Less than 3,300 words.
The author’s rights are asserted.
In the opinion of the present writer, the image on folio 5v* reflects an attitude towards the world and its description that accords with geographic works formally classed as ‘Itineraries’. Since this has implications for what sort of text might be keeping these plant-drawings company in Beinecke MS 408, the topic may be of general interest.
Unlike the sort of ‘birds-eye-view’ geography which informs Claudius Ptolemy’s work, or medieval Islamic works (see illustration below) or a modern-day World Atlas, the itinerary more nearly resembles a sort of ‘Lonely Planet’ guide.
The itinerary style has a long history; rather than regarding the world as divided by political boundaries, by climes or by latitude and longitude (astronomical or terrestrial), it defines regions by what is found along a route, and what the soil produces.
Claudius Ptolemy’s near contemporary, Strabo of Amaseia, organises his information in itinerary style and his quotations from earlier, Greek and Hellenistic, writers prove the type no Roman invention.
About the same time, another Egyptian (as Ptolemy was) composed an itinerary in a form of Greek that one translator describes as ‘excrable (US = ). We know that work as the Periplus Mare Erythraeum.
Relevant to folio 5v* is a long passage that Strabo quotes directly (with proper attribution) from Erathosthenes’ notes on Babylonia – and to this day I’ve found no better description of the sources and nature of bitumen, which the Greeks called asphaltos. I’ll append that passage as postscript. Earlier still, as we saw, Xenophon marks Teredon chiefly as the market for Arabian frankincense and ‘sweet-smelling spices’.
In geographies of such a kind, distance-defined space often has no fixed value and may be mentioned rarely. It can be expanded or collapsed according to the writer’s subjective experience; so a desert hundreds of miles across can be dismissed in a couple of sentences because it holds neither interest nor comfort for the traveller-merchant. Conversely, a relatively small town may be described at length because it promises safety, comfort and much potential profit.
I don’t mean to suggest all writings of the itinerary-geographical sort have just one format; the range of forms is large and differences between them revealing.
The type directed chiefly at merchants who travel more-or-less on their own is dictated by interest in geography, but geography as a means to acquire goods. This means that it can (though need not) regard the stages of a route first in terms of the traveller’s physical safety, the abundance or scarcity of local provisions and whether the atmosphere seems amiable, neutral or hostile – finally ‘appending’ remarks about trade-goods.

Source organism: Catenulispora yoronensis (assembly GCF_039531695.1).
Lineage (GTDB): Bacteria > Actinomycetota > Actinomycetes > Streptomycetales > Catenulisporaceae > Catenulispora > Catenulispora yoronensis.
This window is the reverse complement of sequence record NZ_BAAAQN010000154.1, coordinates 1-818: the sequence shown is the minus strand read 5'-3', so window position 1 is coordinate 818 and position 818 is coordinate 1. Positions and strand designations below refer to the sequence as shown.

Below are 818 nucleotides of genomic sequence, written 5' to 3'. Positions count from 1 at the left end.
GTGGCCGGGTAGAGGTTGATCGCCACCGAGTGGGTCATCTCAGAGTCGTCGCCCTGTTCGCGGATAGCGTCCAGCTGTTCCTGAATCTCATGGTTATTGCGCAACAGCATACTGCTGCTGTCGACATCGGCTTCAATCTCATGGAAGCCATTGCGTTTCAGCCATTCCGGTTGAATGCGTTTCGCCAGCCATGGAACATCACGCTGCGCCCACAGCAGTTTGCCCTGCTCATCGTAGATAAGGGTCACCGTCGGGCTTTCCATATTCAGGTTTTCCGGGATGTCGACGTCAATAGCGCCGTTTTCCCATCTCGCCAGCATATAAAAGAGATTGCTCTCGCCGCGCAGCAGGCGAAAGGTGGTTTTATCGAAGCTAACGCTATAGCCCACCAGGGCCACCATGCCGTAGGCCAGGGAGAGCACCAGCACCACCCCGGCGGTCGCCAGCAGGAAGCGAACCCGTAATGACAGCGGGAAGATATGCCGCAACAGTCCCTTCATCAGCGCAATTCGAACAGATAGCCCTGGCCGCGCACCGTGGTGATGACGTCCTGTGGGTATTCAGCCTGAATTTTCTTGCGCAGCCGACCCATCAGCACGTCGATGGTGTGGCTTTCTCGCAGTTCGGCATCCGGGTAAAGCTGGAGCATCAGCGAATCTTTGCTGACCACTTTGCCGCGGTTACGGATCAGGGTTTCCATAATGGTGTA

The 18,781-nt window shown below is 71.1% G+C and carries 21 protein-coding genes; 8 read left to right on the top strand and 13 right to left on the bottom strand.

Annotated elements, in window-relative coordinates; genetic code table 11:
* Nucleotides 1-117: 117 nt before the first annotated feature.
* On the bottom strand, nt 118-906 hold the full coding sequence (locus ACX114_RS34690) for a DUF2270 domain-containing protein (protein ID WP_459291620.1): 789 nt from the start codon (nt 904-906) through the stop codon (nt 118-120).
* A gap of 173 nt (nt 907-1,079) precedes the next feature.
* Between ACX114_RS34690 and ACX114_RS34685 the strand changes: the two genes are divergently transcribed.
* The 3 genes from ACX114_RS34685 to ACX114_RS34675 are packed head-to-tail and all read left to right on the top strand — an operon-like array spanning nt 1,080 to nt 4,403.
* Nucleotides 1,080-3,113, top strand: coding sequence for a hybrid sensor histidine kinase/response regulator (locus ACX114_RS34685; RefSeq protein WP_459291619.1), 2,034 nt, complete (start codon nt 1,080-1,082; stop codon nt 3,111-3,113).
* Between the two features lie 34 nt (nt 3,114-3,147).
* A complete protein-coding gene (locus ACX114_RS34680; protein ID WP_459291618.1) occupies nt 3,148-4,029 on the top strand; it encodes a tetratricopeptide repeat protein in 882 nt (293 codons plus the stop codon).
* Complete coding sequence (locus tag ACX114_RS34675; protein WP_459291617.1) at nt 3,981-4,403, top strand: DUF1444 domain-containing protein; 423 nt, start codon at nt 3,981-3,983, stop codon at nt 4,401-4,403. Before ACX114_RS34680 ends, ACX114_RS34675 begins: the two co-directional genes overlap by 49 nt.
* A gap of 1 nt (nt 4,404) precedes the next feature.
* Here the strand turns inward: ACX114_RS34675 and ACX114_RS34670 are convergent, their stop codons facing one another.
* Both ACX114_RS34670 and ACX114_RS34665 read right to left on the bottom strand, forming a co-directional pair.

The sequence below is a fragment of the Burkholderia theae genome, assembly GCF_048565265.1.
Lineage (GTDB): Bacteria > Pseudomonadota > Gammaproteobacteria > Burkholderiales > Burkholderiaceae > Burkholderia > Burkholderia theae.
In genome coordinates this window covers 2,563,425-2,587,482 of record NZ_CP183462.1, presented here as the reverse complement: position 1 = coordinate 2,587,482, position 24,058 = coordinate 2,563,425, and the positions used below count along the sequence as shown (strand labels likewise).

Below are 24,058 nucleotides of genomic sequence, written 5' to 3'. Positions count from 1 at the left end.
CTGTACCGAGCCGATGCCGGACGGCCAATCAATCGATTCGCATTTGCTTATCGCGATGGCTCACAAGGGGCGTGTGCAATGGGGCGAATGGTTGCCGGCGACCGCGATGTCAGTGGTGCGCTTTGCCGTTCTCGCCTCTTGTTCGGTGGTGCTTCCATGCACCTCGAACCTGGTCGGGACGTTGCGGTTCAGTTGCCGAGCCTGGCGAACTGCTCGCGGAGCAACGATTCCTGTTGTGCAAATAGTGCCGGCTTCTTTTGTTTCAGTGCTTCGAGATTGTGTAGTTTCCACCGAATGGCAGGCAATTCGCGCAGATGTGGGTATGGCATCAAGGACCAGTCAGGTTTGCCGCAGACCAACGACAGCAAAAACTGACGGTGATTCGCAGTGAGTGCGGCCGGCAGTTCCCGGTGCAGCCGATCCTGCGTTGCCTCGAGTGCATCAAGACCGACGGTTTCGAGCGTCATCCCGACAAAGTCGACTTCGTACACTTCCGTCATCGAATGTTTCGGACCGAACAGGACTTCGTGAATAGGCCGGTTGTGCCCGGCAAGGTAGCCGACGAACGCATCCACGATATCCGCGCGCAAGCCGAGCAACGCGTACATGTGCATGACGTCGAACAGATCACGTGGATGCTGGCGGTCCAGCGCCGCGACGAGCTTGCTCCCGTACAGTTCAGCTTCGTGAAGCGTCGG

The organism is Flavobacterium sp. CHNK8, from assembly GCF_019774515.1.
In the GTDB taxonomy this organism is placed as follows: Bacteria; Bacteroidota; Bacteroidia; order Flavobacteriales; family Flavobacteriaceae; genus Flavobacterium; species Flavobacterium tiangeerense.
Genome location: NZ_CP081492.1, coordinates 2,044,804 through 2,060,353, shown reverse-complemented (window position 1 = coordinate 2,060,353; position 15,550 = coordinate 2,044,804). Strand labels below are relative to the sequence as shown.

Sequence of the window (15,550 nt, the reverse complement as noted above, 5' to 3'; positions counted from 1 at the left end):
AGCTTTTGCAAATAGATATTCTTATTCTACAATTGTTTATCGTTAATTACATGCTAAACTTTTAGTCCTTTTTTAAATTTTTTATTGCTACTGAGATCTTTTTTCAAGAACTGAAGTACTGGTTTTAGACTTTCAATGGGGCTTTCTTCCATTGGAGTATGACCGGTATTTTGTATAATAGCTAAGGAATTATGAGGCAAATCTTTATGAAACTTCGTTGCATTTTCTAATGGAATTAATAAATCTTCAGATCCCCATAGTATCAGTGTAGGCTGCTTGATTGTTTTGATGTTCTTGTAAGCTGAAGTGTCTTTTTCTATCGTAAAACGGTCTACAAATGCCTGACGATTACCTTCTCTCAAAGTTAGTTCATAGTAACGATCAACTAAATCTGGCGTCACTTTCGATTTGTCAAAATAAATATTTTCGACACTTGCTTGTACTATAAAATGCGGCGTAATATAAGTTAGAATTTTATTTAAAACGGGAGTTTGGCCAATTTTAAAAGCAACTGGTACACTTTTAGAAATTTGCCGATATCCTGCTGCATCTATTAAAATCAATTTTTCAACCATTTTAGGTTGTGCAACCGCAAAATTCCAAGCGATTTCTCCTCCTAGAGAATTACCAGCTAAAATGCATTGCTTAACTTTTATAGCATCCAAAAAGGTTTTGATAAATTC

Marco Polo’s account of Mosul is a good example.
We are told of the various religious groups living in Mosul (‘Nestorians, Jacobites… some followers of Mohammed..’), and of Polo’s impression of the people’s character – “warlike and ferocious who frequently attack the merchants” but of merchandise only two things are mentioned:
“In these parts [around Mosul] mosulin is woven from silk and gold thread. There are also some rich merchants who deal in huge quantities of the rarest spices and who are also called ‘mouselins’.
He spares no space, as Ibn Jubayr did, for pomegranates and bitumen nor – though more predictably – for those Genoese who served the same Ilkhan as Polo says he did. But then, Polo was a Venetian.
How much time-as-distance separated one place from another was also, apparently, a matter of indifference for many. Older people may remember how it was when one had to ask directions when hiking: ‘How far to the nearest post office?’ would receive an answer along the lines of: ‘You’re on the right road. You can’t go wrong.’ ‘But how far?’ ‘Oh it’s a bit of a step but you can’t miss it.’ The walk might be two miles, or five or ten. You just keep on until it appears over the horizon. Some Itineraries are like that.
In one, the whole length of the journey by road between Moscow and Oslo is dismissed with a single phrase “to Norway from Russia is not far.” The objective distance by road today is 2076 km (1290 mi.)
The whole of Persia is treated in the same cursory way by the Polo narrative; we are told what is available as food, what product is of profit: in Persia, it’s cloth of gold.
One must allow for the times, of course. It was still not many years since the whole of Persia, and much of Mesopotamia/Babylonia had been left devastated by the Mongol Hordes.
‘Space divided by profit’ has its very literal sense.
If the image on folio 5v were designed, as others among these plant-pictures were, to memorialise plants whose wood was touted as something to be used as a condiment, medicine, incense, dye-stuff and preferably all of those things, the seller might present it in a form, and a quantity easily portable – as powder (sandalwood), chips (cedar and cassia), or lumps of resin (frankincense).
That situation reconciles easily with what we know of the usual east-west trade, from the time of Alexander to the 1400s AD. The situation was a little different in the Great Sea, but In the case of trade into the Mediterranean, a book of drawings to serve as aide memoire would be not unreasonable; with elements enough in ‘realistic’ style to serve as instant check that the plant was the right sort for the product, and elements enough in an allusive, but evocative form to call up the range of uses for which the goods could be sold on. The latter made easy reading because they appeal to things known as part everyday allusion – or did so for the original enunciator and his intended audience.
The work of research requires us, in our own time and cultural environment, to first identify that original time, place and cultural context and then adjust. By seeing through other eyes we try to read as much as we can. It is not easy work. But if these were easy drawings, it wouldn’t have taken a century to work out what any but the few late, Latin-style items mean. [two hints: medieval Latins’ convention (i) gives boots to almost everyone who walks the earth, save pagans and bathers and (ii) depicts tubs and barrels as products of the cooper].
It took a hundred years, almost exactly, before anyone commented on the fact that at some time a drawing had been added to the back of the Voynich map, and in it one figure is wearing an Asian costume.
The Mongol century is indicated for that addition, at least.